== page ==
Right now we’re just learning to see. We’re beginning to see. Then we will see face to face. We can’t begin to imagine the glory we will see with our new eyes in heaven. We will see our Lord face to face. For now we see Him not with our eyes but with true sight nonetheless.

Don’t walk around as the disciples of Emmaus did, wondering where it all went wrong—where in the world is God. Come to His table often. There you will see Him. There He makes Himself known in the breaking of bread. Amen.


Sunday, April 8, 2007

God Makes an Investment in Life

The Resurrection of Our Lord
Easter Sunday
Sunday, April 8, 2007
Luke 24:1-12

There’s three people I want to talk to you about today, none of whom are in the Gospel reading for today.

There’s quite a cast of characters in the Resurrection account. There’s the women, of course. They were faithfully carrying out their duties in tenderly caring for Jesus’ lifeless body. There were those angels that they met. Expecting to see Jesus, they saw angels instead; announcing that they wouldn’t find Jesus here after all. And then of course there were the disciples, dense as ever. Whaddaya mean, Jesus’ body wasn’t in the tomb? They thought the women were crazy. Peter, of course, had to find out for himself and could only go away from the tomb scratching his head.

But the first of the people we’re going to look at today is actually a group; and actually referred to by the angels when they spoke to the women: the Pharisees. The second is the main one in all of this: Jesus. The reason He’s not in the Resurrection account is because His followers were looking for Him in the wrong place. They were looking in the tomb so He had to go searching for them. The third we’ll come to in a bit.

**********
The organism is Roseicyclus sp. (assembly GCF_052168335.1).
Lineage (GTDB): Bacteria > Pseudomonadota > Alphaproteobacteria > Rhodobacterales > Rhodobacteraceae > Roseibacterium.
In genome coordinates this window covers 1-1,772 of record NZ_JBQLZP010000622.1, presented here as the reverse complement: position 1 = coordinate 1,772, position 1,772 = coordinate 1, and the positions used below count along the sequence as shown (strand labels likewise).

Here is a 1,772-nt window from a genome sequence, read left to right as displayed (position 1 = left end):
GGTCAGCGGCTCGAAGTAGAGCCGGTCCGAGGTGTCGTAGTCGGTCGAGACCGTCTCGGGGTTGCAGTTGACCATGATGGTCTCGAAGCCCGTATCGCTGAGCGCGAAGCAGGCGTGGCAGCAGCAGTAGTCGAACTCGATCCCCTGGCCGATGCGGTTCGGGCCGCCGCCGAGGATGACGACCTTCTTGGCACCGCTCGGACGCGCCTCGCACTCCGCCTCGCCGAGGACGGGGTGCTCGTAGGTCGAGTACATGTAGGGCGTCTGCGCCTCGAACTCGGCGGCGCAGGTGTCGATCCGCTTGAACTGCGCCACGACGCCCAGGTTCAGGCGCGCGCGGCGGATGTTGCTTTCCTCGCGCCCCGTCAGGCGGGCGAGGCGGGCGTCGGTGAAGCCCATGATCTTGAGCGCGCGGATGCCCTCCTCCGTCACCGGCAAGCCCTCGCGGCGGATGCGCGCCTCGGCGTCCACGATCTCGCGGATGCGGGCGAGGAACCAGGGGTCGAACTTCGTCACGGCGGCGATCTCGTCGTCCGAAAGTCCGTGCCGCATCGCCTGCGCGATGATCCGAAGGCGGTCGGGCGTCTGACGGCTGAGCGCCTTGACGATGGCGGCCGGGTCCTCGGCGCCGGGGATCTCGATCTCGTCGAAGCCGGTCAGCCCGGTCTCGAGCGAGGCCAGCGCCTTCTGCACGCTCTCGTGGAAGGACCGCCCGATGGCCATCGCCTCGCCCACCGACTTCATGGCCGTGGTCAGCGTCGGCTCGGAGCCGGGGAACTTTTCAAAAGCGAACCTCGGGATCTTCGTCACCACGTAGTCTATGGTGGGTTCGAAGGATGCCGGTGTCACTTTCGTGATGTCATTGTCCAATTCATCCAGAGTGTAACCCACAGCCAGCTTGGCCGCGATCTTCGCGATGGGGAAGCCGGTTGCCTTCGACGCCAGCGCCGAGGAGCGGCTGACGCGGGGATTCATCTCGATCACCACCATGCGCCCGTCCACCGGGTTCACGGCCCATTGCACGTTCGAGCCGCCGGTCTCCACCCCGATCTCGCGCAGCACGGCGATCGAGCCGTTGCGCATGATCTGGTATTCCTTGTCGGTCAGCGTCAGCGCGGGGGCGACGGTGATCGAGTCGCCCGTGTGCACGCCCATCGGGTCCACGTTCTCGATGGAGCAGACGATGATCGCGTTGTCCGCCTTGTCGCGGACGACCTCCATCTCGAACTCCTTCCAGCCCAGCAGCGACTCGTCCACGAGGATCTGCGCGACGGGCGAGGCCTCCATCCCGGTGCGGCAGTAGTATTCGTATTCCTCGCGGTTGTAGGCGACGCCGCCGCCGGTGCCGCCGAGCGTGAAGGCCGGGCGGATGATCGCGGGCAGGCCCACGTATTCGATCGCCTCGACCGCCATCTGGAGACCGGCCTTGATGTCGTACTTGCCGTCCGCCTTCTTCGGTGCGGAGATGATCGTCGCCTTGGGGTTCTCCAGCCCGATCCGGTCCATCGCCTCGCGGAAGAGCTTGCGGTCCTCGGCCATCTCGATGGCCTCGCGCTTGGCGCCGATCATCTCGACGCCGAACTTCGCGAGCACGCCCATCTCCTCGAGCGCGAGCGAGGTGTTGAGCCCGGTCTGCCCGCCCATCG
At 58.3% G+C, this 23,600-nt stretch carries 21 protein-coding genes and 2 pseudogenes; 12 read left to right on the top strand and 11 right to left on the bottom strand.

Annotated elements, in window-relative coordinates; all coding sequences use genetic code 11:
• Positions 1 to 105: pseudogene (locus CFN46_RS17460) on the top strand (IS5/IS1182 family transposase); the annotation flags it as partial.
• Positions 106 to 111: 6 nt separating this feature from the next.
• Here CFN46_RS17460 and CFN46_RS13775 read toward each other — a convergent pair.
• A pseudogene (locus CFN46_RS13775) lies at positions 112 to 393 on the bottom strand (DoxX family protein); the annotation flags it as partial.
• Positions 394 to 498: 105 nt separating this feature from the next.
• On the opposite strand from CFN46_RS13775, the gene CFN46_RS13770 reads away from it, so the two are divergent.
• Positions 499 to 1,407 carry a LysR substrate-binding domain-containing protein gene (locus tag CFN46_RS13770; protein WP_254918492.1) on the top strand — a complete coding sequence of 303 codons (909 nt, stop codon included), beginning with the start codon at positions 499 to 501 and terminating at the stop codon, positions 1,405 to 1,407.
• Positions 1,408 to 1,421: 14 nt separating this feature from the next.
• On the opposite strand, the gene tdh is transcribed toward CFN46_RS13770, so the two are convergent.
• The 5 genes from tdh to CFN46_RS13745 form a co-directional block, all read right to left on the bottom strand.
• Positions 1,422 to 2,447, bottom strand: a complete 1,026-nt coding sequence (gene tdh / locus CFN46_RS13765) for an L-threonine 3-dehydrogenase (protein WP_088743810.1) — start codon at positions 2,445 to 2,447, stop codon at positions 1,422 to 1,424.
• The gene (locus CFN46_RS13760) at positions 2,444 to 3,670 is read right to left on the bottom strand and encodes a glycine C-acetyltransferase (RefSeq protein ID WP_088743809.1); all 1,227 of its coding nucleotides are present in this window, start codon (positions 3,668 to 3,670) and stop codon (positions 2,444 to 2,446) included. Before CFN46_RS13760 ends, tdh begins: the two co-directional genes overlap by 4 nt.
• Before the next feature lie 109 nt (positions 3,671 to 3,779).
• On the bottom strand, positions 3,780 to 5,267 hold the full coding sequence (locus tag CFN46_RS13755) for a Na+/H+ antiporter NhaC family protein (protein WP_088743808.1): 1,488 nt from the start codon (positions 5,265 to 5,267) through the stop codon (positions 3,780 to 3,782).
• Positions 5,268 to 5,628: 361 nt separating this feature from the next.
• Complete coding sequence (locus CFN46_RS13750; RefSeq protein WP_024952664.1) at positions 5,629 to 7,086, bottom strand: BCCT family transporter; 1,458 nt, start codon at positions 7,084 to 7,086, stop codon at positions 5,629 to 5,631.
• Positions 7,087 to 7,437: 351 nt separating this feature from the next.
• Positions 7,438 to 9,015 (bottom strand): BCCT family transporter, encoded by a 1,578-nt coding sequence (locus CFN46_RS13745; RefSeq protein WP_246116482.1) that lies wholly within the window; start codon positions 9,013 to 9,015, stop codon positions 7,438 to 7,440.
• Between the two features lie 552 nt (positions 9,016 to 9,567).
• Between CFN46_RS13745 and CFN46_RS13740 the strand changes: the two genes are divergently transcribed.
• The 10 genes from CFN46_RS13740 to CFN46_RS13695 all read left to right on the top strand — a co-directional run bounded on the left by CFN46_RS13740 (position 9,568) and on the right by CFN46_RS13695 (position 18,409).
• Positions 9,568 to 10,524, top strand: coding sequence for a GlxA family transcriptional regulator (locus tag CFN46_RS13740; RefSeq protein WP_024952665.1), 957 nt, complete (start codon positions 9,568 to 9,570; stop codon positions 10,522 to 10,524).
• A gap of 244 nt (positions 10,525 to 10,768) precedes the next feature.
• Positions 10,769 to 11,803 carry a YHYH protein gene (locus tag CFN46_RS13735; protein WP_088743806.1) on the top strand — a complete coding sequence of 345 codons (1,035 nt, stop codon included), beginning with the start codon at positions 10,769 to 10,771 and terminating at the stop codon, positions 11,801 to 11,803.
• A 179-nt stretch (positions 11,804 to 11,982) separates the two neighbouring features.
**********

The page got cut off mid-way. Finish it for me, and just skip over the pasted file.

The Pharisees tried to make the empty tomb of Jesus a crime scene. Jesus didn’t rise from the dead, His disciples stole His body so that they could tell people that He rose from the dead. This is who the Pharisees were. They made an investment in themselves and they weren’t going to let some preacher from Galilee rein in their power. They had to go to all costs to stop Him. And they actually were successful. They got Pilate to sentence Him to death. Their problems were all over.

You know what the three year ministry of Jesus was in many ways? It was an assault on the Pharisees. They were plump with their own self-righteousness. They were bloated with their own notions of what they needed in a god. Jesus came to tear all that down. And they knew it. That’s why they fought back. And it all ended in His lifeless body laying in that tomb.

Everybody knew it. That’s why the women went there on Sunday. That’s why the disciples didn’t even bother to get out of the house on Sunday, because it was all over, what was the point?

But there was one person who didn’t get the memo. And that was the one that everybody either was against or had given up on—Jesus Himself. He tossed off those linen bindings. He scorned that cave that had encased His lifeless body. He wasn’t sticking around where everybody thought He would remain.

Jesus’ assault on the Pharisees was an assault on death. Their delusion that they could stand in righteousness in themselves was really an investment in death. And that’s what Jesus was after. He would go to war against death even to His dying breath. Jesus could not sit idly by and watch the Pharisees destroy themselves eternally. So He attacked their notions of self-goodness and pride. Ultimately this came in His giving up His very own life. Not just to show what humility is all about. To take on Himself the punishment for our sins. Our pride. Our guilt. Our lack of being truly obedient to God.

God’s investment is in life, not death. To see what Jesus came to do we really need to take a hard look at those Pharisees. Because Jesus came to destroy them. He came to destroy them so that they could be raised to new life. We need to see that Peter and the disciples and the women, they were no better than the Pharisees. They did not put their hope in Jesus Christ, the one who died for their sins. They did not believe His Word, as the angels reminded them that He had spoken to them that He would die, but also rise.